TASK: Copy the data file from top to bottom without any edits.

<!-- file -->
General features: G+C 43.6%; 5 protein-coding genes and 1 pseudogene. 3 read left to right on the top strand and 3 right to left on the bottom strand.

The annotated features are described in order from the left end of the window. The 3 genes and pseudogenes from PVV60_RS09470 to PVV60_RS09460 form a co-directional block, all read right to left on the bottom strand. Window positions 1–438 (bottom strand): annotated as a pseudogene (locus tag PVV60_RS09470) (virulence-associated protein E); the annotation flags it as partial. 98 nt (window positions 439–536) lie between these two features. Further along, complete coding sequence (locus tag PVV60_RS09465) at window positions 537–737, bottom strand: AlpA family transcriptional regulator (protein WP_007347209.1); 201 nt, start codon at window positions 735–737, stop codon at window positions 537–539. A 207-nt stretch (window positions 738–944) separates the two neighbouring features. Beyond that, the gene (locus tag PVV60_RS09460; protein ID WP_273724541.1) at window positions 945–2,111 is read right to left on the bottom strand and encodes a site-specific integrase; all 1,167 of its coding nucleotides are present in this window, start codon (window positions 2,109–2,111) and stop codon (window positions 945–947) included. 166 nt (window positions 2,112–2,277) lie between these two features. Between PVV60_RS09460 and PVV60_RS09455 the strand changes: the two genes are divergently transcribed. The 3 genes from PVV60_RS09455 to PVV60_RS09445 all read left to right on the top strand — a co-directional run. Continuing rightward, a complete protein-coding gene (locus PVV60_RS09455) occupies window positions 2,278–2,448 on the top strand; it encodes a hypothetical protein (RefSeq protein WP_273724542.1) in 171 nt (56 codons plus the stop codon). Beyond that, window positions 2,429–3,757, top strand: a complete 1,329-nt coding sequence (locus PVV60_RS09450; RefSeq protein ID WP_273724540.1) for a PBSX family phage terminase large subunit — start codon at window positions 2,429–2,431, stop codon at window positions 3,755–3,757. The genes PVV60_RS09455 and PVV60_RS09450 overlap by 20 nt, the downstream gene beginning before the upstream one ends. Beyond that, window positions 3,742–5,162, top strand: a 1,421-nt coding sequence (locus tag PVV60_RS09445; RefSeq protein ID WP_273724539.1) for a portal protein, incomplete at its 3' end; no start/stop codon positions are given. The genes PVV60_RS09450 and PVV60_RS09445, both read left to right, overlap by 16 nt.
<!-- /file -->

General features: G+C 43.6%; 5 protein-coding genes and 1 pseudogene. 3 read left to right on the top strand and 3 right to left on the bottom strand.

The annotated features are described in order from the left end of the window. The 3 genes and pseudogenes from PVV60_RS09470 to PVV60_RS09460 form a co-directional block, all read right to left on the bottom strand. Window positions 1–438 (bottom strand): annotated as a pseudogene (locus tag PVV60_RS09470) (virulence-associated protein E); the annotation flags it as partial. 98 nt (window positions 439–536) lie between these two features. Further along, complete coding sequence (locus tag PVV60_RS09465) at window positions 537–737, bottom strand: AlpA family transcriptional regulator (protein WP_007347209.1); 201 nt, start codon at window positions 735–737, stop codon at window positions 537–539. A 207-nt stretch (window positions 738–944) separates the two neighbouring features. Beyond that, the gene (locus tag PVV60_RS09460; protein ID WP_273724541.1) at window positions 945–2,111 is read right to left on the bottom strand and encodes a site-specific integrase; all 1,167 of its coding nucleotides are present in this window, start codon (window positions 2,109–2,111) and stop codon (window positions 945–947) included. 166 nt (window positions 2,112–2,277) lie between these two features. Between PVV60_RS09460 and PVV60_RS09455 the strand changes: the two genes are divergently transcribed. The 3 genes from PVV60_RS09455 to PVV60_RS09445 all read left to right on the top strand — a co-directional run. Continuing rightward, a complete protein-coding gene (locus PVV60_RS09455) occupies window positions 2,278–2,448 on the top strand; it encodes a hypothetical protein (RefSeq protein WP_273724542.1) in 171 nt (56 codons plus the stop codon). Beyond that, window positions 2,429–3,757, top strand: a complete 1,329-nt coding sequence (locus PVV60_RS09450; RefSeq protein ID WP_273724540.1) for a PBSX family phage terminase large subunit — start codon at window positions 2,429–2,431, stop codon at window positions 3,755–3,757. The genes PVV60_RS09455 and PVV60_RS09450 overlap by 20 nt, the downstream gene beginning before the upstream one ends. Beyond that, window positions 3,742–5,162, top strand: a 1,421-nt coding sequence (locus tag PVV60_RS09445; RefSeq protein ID WP_273724539.1) for a portal protein, incomplete at its 3' end; no start/stop codon positions are given. The genes PVV60_RS09450 and PVV60_RS09445, both read left to right, overlap by 16 nt.